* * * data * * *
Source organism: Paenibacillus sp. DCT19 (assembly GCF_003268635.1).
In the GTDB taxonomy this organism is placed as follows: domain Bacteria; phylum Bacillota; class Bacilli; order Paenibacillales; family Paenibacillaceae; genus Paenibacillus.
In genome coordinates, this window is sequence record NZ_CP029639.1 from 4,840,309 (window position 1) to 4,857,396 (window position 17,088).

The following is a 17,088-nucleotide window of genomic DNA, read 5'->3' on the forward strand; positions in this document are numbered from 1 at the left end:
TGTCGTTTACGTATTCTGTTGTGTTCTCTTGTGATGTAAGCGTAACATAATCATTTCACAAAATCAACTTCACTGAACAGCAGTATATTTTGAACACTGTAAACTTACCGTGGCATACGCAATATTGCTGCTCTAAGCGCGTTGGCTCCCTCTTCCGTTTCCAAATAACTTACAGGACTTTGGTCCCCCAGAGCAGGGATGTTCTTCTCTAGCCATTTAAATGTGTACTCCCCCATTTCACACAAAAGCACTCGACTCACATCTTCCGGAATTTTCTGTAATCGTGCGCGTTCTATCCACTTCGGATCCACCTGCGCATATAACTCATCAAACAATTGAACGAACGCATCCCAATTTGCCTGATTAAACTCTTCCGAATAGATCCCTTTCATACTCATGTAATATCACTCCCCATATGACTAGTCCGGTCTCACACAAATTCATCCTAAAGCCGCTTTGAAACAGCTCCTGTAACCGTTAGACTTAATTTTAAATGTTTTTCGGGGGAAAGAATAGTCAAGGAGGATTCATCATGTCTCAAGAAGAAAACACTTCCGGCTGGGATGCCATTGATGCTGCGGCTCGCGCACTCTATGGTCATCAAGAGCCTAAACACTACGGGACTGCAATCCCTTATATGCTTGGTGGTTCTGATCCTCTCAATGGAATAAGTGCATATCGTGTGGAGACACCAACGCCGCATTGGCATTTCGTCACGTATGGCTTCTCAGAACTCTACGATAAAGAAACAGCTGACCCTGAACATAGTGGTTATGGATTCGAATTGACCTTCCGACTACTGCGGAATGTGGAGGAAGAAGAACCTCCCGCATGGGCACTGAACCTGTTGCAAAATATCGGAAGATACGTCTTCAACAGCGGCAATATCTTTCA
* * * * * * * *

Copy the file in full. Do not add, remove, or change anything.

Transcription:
Source organism: Paenibacillus sp. DCT19 (assembly GCF_003268635.1).
In the GTDB taxonomy this organism is placed as follows: domain Bacteria; phylum Bacillota; class Bacilli; order Paenibacillales; family Paenibacillaceae; genus Paenibacillus.
In genome coordinates, this window is sequence record NZ_CP029639.1 from 4,840,309 (window position 1) to 4,857,396 (window position 17,088).

The following is a 17,088-nucleotide window of genomic DNA, read 5'->3' on the forward strand; positions in this document are numbered from 1 at the left end:
TGTCGTTTACGTATTCTGTTGTGTTCTCTTGTGATGTAAGCGTAACATAATCATTTCACAAAATCAACTTCACTGAACAGCAGTATATTTTGAACACTGTAAACTTACCGTGGCATACGCAATATTGCTGCTCTAAGCGCGTTGGCTCCCTCTTCCGTTTCCAAATAACTTACAGGACTTTGGTCCCCCAGAGCAGGGATGTTCTTCTCTAGCCATTTAAATGTGTACTCCCCCATTTCACACAAAAGCACTCGACTCACATCTTCCGGAATTTTCTGTAATCGTGCGCGTTCTATCCACTTCGGATCCACCTGCGCATATAACTCATCAAACAATTGAACGAACGCATCCCAATTTGCCTGATTAAACTCTTCCGAATAGATCCCTTTCATACTCATGTAATATCACTCCCCATATGACTAGTCCGGTCTCACACAAATTCATCCTAAAGCCGCTTTGAAACAGCTCCTGTAACCGTTAGACTTAATTTTAAATGTTTTTCGGGGGAAAGAATAGTCAAGGAGGATTCATCATGTCTCAAGAAGAAAACACTTCCGGCTGGGATGCCATTGATGCTGCGGCTCGCGCACTCTATGGTCATCAAGAGCCTAAACACTACGGGACTGCAATCCCTTATATGCTTGGTGGTTCTGATCCTCTCAATGGAATAAGTGCATATCGTGTGGAGACACCAACGCCGCATTGGCATTTCGTCACGTATGGCTTCTCAGAACTCTACGATAAAGAAACAGCTGACCCTGAACATAGTGGTTATGGATTCGAATTGACCTTCCGACTACTGCGGAATGTGGAGGAAGAAGAACCTCCCGCATGGGCACTGAACCTGTTGCAAAATATCGGAAGATACGTCTTCAACAGCGGCAATATCTTTCA